The foldr identity is

foldr (:) []

More generally, with folds you can either destroy structure and end up with a summary value or inject structure in such a way that you end up with the same output structure.

[Int] -> [Int] or [Int] -> Int or [Int] -> ?

I'm wondering if there a similar identity with unfoldr/l.

I know how to get

Int -> [Int]

with unfold/ana.

I'm looking for some kind of way to go from

Int -> Int

with a recursion scheme.

  • 2
    The corresponding identity to foldr (:) [] is unfoldr uncons. But what kind of Int -> Int function are you looking for? There's no structure there to construct, destruct, or otherwise recurse over. May 6, 2019 at 20:32
  • 1
    @user11228628 There would be an unfold that wouldn't be entirely trivial if the OP were using recursively defined naturals, though I'm not exactly sure about how relevant doing so would be to this specific question.
    – duplode
    May 6, 2019 at 20:38
  • I'm looking for something that will recurse based on an input integer and also return an integer. Something like fact using a recursion scheme. May 6, 2019 at 20:38
  • factorial 0 = 1 factorial n = n * factorial (n - 1) May 6, 2019 at 20:39
  • You can write factorial with a hylomorphism; are you asking for how exactly to do that? That question seems unrelated to whether unfoldl/r can be used to define the identity function, since factorial isn't the identity function. May 6, 2019 at 20:43

2 Answers 2


Taking a cue from your remark about factorials, we can note that natural numbers can be treated as a recursive data structure:

data Nat = Zero | Succ Nat

In terms of the recursion-schemes machinery, the corresponding base functor would be:

data NatF a = ZeroF | SuccF a
    deriving (Functor)

NatF, however, is isomorphic to Maybe. That being so, recursion-schemes conveniently makes Maybe the base functor of the Natural type from base. For instance, here is the type of ana specialised to Natural:

ana @Natural :: (a -> Maybe a) -> a -> Natural

We can use it to write the identity unfold for Natural:

{-# LANGUAGE LambdaCase #-}

import Numeric.Natural
import Data.Functor.Foldable

idNatAna :: Natural -> Natural
idNatAna = ana $ \case
    0 -> Nothing
    x -> Just (x - 1)

The coalgebra we just gave to ana is project for Natural, project being the function that unwraps one layer of the recursive structure. In terms of the recursion-schemes vocabulary, ana project is the identity unfold, and cata embed is the identity fold. (In particular, project for lists is uncons from Data.List, except that it is encoded with ListF instead of Maybe.)

By the way, the factorial function can be expressed as a paramorphism on naturals (as pointed out in the note at the end of this question). We can also implement that in terms of recursion-schemes:

fact :: Natural -> Natural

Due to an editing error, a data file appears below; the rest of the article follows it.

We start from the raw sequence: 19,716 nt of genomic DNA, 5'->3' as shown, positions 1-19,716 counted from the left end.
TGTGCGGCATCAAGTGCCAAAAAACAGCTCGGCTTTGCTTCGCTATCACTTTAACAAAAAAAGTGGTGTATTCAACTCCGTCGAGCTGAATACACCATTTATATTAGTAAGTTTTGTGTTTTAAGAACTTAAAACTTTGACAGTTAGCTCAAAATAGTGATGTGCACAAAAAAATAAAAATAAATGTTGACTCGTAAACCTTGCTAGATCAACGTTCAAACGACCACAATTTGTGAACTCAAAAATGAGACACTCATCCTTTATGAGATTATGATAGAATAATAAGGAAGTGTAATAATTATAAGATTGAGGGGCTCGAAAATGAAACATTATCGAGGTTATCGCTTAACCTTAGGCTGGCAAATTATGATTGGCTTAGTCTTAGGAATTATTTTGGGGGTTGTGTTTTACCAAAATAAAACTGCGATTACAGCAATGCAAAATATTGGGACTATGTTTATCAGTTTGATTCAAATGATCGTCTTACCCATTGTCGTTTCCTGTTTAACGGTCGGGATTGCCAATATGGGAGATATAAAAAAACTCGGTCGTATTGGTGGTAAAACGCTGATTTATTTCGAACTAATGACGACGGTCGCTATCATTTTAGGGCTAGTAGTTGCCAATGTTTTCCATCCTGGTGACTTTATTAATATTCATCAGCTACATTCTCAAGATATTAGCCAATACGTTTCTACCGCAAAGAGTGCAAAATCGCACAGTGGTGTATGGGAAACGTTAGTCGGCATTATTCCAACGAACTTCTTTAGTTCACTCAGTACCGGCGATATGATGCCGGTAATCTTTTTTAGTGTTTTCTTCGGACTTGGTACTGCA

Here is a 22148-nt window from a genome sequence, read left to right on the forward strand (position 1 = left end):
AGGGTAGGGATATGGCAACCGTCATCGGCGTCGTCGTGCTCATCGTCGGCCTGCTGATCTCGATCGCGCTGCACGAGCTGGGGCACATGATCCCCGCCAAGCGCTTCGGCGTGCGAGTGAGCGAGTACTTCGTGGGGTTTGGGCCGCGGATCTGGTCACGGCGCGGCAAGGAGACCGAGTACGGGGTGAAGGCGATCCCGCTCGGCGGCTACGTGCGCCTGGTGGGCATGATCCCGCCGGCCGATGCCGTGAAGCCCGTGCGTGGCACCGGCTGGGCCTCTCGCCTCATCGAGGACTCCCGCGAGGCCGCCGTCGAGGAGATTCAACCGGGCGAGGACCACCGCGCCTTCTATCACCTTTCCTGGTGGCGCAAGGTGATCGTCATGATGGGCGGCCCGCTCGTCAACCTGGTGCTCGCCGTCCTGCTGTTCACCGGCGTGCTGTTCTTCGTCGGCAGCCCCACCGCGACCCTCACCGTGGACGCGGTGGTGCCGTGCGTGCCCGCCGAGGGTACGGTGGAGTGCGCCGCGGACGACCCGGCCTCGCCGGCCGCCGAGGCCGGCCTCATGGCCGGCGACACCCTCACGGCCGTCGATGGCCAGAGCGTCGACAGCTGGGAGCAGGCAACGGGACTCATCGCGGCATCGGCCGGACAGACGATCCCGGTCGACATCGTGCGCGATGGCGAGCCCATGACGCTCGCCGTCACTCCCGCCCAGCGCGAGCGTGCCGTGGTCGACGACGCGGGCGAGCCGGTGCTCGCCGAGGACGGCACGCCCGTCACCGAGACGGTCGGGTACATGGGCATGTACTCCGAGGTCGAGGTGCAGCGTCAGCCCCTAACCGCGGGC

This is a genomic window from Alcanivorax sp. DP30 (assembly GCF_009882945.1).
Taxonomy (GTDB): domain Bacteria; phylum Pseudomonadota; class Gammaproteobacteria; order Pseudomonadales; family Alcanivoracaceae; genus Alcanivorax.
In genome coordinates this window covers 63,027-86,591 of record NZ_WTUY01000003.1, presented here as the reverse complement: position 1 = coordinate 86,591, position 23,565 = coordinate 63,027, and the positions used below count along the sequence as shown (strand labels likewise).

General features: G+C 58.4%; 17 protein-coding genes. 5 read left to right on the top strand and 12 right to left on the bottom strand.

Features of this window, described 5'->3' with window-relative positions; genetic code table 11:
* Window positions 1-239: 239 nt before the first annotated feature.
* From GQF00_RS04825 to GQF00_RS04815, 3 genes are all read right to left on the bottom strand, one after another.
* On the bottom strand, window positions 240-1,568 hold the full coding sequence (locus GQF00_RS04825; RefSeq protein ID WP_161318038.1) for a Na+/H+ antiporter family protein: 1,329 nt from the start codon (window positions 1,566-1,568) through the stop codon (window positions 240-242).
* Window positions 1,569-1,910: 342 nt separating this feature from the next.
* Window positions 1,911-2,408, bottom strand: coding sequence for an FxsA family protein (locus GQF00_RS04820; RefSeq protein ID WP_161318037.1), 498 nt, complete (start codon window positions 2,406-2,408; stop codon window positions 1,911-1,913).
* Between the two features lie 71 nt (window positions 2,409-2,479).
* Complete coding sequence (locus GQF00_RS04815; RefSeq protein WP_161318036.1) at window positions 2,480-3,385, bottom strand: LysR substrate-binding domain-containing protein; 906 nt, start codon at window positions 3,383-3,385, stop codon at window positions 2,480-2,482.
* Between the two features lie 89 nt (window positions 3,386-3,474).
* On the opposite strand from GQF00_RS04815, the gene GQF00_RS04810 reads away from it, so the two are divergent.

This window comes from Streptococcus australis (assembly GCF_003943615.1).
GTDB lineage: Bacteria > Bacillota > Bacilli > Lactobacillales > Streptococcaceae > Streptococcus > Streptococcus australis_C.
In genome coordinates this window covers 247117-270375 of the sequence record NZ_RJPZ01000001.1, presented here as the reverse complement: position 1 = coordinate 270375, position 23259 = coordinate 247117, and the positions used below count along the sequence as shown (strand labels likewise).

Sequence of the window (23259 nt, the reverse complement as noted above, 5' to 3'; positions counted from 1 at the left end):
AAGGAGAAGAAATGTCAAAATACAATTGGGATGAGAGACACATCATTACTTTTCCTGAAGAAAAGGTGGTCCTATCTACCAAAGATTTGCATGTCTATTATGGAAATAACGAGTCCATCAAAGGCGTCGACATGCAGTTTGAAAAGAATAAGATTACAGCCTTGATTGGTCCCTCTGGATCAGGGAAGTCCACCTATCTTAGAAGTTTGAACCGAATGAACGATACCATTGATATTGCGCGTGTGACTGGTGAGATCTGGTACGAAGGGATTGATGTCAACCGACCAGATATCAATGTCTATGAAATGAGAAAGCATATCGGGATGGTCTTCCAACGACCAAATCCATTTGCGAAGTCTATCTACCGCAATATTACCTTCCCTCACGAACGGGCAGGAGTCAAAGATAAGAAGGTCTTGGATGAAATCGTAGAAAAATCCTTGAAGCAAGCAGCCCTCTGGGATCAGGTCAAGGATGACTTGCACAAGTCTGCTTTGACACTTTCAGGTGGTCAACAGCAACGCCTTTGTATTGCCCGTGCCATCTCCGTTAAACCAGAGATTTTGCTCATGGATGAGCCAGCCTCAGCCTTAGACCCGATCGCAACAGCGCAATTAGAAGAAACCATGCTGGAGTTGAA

fact = para $ \case
    Nothing -> 1
    Just (predec, prod) -> prod * (predec + 1)

para makes available, at each recursive step, the rest of the structure to be folded (if we were folding a list, that would be its tail). In this case, I have called the value thus provided predec because at the n-th recursive step from bottom to top predec is n - 1.

Note that user11228628's hylomorphism is probably a more efficient implementation, if you happen to care about that. (I haven't benchmarked them, though.)


The kind of recursion scheme that deals with building up an intermediate structure and tearing it down, so that the structure doesn't appear in the input or output, is a hylomorphism, spelled hylo in recursion-schemes.

To use a hylomorphism, you need to specify an algebra (something that consumes one step of a recursive structure) and a coalgebra (something that produces one step of a recursive structure), and you need to have a data type for the kind of structure you're using, of course.

You suggested factorial, so let's look into how to write that as a hylomorphism.

One way to look at factorial is as the product of a list of numbers counting down from the initial n. In this framing, we can think of the product as our algebra, tearing down the list one cons at a time, and the count-down as our coalgebra, building up the list as n is decremented.

recursion-schemes gives us ListF as a handy base functor for lists, so we'll use that as the data type produced by the coalgebra and consumed by the algebra. Its constructors are Nil and Cons, which of course resemble the constructors for full lists, except that a ListF, like any base structure in a recursion scheme, uses a type parameter in the place that lists would use actual recursion (meaning that Cons :: a -> b -> ListF a b instead of (:) :: a -> [a] -> [a]).

So that determines our types. Now defining fact is a rather fill-in-the-blanks exercise:

import Prelude hiding (product)
import Data.Functor.Foldable

product :: ListF Int Int -> Int
product Nil = 1
product (Cons a b) = a * b

countDown :: Int -> ListF Int Int
countDown 0 = Nil
countDown n = Cons n (n - 1)

fact :: Int -> Int
fact = hylo product countDown

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